General Question

girlofscience's avatar

How do I train for a 5K race in three weeks?

Asked by girlofscience (7567points) February 27th, 2009

On March 21, I will be running in the Great Human Race. It is sponsored by the Volunteer Center of Durham, and all of the volunteers of local organizations will be lining up to race for our causes. As expected, I am racing for my animal rescue group, Independent Animal Rescue (IAR).

I will be competing in the women’s 20–24 bracket.

I have a fit body, but not a lot of stamina. Currently, I can only run about 2 miles straight. (5 kilometers = 3.1 miles.) Will I be able to run for the full 5K in three weeks if I train everyday? If so, what is the best way to go about training?

Should I focus on speed or stamina?
How much is it healthy to push myself beyond my current limit?

Fitness experts and runners, please offer your advice! I am devoted to running as well as I can to support the animals of Durham!

P.S. – If you are so kind as to be interested in sponsoring me, please feel free to read more about my cause and support me here. Even the smallest donation brings me closer to my personal fundraising goal of $1,000 and to the overall IAR goal of $12,000.

Observing members: 0 Composing members: 0

10 Answers

NaturalMineralWater's avatar

I would focus on speed AND stamina. Perhaps 3–5 days a week alternate sprints with distance running. There’s really no magic secret to running. Either you HAVE been running and are therefore ready.. or you haven’t.

cak's avatar

GOS – is it truly a speed race, though? Usually, these are based more on the fundraising – is the goal to finish at the top or to raise the funds?

If it is more of a fundraising, focus on stamina first, then speed. If it is more of a speed race, do what NaturalMineralWater suggested.

How healthy is it to push? Just like anything else, taxing your body beyond it’s normal limits has inherent risks. It’s going to be important for you to pay attention to the signals that your body is sending you and heed any warnings.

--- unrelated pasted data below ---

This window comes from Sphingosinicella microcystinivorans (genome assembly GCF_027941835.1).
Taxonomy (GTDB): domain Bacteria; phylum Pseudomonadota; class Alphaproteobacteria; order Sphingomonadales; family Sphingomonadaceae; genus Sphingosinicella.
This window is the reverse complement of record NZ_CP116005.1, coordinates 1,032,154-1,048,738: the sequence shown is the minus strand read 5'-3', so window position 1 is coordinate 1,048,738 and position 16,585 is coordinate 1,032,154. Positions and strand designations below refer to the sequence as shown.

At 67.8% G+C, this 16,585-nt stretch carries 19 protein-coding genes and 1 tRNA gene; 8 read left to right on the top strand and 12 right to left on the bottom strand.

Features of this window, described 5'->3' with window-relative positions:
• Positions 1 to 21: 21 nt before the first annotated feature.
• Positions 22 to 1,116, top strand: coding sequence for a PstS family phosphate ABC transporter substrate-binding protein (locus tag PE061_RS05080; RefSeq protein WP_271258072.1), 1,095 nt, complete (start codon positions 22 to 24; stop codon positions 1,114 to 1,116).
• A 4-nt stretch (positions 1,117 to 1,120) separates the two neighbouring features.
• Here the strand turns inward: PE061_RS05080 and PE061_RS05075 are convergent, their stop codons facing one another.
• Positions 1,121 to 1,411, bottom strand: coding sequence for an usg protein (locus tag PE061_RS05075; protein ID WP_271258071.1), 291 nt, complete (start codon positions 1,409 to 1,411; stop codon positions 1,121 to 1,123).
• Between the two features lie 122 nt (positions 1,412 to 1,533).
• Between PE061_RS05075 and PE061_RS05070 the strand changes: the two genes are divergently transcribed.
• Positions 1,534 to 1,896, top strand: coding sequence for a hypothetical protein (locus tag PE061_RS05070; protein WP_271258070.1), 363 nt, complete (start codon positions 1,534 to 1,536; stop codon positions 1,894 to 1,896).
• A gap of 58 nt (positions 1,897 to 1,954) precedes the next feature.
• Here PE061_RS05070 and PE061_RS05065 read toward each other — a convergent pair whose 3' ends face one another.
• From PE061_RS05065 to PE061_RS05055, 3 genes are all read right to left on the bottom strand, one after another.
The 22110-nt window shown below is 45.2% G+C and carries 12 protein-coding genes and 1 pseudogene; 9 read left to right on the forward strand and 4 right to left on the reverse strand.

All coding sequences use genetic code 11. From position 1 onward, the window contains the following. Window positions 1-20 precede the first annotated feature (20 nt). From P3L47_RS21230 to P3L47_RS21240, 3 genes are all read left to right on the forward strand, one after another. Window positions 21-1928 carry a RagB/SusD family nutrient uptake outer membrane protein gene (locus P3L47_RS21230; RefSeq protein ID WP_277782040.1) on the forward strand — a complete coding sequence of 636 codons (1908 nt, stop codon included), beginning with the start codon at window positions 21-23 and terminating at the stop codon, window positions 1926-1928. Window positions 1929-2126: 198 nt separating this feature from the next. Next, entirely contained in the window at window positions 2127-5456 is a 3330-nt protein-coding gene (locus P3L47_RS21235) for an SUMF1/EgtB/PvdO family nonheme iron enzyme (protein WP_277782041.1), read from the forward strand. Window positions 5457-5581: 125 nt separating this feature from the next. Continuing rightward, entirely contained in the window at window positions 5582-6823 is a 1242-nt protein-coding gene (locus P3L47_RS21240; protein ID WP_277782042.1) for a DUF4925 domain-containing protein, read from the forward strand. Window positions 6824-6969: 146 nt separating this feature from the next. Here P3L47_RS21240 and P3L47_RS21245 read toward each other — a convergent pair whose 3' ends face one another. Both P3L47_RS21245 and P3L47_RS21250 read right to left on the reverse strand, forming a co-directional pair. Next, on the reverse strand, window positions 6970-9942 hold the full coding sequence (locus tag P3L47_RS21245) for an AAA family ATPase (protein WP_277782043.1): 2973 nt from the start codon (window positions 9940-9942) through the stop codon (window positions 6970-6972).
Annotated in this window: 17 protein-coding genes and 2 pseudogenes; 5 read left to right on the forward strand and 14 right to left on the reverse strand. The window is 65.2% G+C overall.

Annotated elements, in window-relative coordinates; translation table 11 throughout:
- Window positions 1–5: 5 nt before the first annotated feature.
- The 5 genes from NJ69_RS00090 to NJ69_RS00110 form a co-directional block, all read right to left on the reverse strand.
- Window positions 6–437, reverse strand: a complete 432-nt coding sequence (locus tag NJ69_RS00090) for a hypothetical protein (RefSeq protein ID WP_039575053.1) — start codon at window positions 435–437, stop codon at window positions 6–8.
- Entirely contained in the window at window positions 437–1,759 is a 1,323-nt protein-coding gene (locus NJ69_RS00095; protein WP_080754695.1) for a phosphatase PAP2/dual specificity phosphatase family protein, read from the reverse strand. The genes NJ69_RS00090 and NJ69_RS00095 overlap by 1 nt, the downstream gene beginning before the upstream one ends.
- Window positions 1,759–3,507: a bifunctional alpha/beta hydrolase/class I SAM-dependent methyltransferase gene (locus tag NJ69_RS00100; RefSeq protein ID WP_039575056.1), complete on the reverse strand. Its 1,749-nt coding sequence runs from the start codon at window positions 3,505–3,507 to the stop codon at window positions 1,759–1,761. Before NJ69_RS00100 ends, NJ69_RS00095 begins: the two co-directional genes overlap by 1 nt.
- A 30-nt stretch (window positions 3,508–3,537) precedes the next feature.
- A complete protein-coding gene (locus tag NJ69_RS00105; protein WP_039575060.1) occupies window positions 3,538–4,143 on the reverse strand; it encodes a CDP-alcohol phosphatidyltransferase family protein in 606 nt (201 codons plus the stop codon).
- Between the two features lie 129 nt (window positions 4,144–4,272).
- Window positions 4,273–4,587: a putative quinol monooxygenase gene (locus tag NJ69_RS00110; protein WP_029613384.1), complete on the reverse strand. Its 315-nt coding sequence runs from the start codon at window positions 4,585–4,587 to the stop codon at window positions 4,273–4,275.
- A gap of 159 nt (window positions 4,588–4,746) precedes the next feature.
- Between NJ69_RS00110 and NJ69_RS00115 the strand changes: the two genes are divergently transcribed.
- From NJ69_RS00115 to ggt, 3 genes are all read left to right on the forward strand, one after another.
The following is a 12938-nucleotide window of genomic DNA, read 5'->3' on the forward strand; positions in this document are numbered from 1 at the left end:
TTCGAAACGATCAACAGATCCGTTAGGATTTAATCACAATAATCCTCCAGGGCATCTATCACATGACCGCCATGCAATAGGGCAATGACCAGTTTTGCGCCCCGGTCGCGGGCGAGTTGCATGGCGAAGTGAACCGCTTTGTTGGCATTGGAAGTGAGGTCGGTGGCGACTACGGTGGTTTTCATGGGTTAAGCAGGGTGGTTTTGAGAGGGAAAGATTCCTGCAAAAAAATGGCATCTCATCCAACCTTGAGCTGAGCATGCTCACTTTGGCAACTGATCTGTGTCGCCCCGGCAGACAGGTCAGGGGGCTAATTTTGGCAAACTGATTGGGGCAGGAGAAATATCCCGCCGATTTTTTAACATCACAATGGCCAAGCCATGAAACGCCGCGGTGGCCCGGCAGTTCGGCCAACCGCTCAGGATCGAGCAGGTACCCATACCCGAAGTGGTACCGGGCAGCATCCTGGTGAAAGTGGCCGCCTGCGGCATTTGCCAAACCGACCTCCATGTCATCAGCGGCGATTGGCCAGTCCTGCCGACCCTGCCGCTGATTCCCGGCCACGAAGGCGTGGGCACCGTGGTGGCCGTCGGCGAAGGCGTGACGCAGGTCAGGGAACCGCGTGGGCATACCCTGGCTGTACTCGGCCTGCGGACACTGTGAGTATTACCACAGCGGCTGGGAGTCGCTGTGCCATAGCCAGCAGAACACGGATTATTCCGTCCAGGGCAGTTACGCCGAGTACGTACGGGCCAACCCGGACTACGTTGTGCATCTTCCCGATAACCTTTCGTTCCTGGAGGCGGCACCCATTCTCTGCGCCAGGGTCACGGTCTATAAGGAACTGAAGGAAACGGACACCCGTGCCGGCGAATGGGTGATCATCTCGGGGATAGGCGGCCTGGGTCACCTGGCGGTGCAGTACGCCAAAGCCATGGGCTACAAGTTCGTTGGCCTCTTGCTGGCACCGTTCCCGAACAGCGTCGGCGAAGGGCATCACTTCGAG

This is all just my opinion, as a runner.

Bagardbilla's avatar

I’d do “interval” training (google it) for four days a week and run for 2–3 of the remaining.
You got plenty of time! Especially if you can already run for 3 miles.

funkdaddy's avatar

With three weeks to train, I would just concentrate on getting the stamina up. From running cross-country when I was in high school (which was 3 miles), we didn’t really train for speed until we could run about twice the race length. Before then it seems you’re just risking injury.

For what it’s worth, I would go out the next 4–5 days and run each day until you felt like you couldn’t anymore, keep track of how far you go. Then take that 5th or 6th day off to rest. Don’t worry about the speed portion, but don’t walk unless you have to. After your day of rest you’ll have a good feel for where you’re at and can probably judge your 5k chances from there. From the little I know about you, you can absolute do a 5k in three weeks.

As far as pacing, you’ll fall into a pace where you feel comfortable and I wouldn’t push much past that the first couple of days. All sorts of little things are going to need to get stronger before you can improve. Every time I start running again my back aches for the first couple days, then the fronts of my lower legs, once I work through those I know I’m ready to go a bit faster. Your experience may be different but there’s usually some muscles you use differently while running that need to get used to the new motions.

Other than that, remember muscles should be sore, everything else really shouldn’t, so keep an eye on anything that hurts ‘down deep’... Also, get good shoes, not necessarily expensive, but newish, they wear out fast.

Good luck with it and let us know how the training goes.

ubersiren's avatar

Here are some links to have handy if you’d like to train quickly for:



They’re calendars with detailed programs. From what I hear, it’s 100% effective. From what I hear.

robmandu's avatar

For me, if you’re just talking about adding a mile to a distance you’re already comfortable with, then I’d suggest simply running 5k on your very next run.

And I would suggest running that same distance about 3 times/week until the race. Don’t run the day before the race.

If all you’re capable of is running 5k, well, you won’t be the fastest. You’ll need to ramp up to longer distances so that 5k will seem easy by comparison.

But I’m sure you’ll have a lot of fun in any case.

BTW… don’t try to keep up with the crowd when the race takes off. Focus very much on keeping your own pace. It’s hard at first, but pays off when later you realize you’re passing a lot of folks who are already bonked from getting caught up with the crowd.

kevbo's avatar

Wow. I did the Great Human Race in Durham about 10 years ago with Public Allies. Funny.

Another strategy (from amateur marathoners) is to run for four minutes and walk one minute.

Good luck!

La_chica_gomela's avatar

I always use the “Smart Coach” feature at Here‘s a link. I’m not positive if it goes down to as little time as 3 weeks though.

Futomara's avatar

Lard! Eat lots of lard.

Answer this question




to answer.

This question is in the General Section. Responses must be helpful and on-topic.

Your answer will be saved while you login or join.

Have a question? Ask Fluther!

What do you know more about?
Knowledge Networking @ Fluther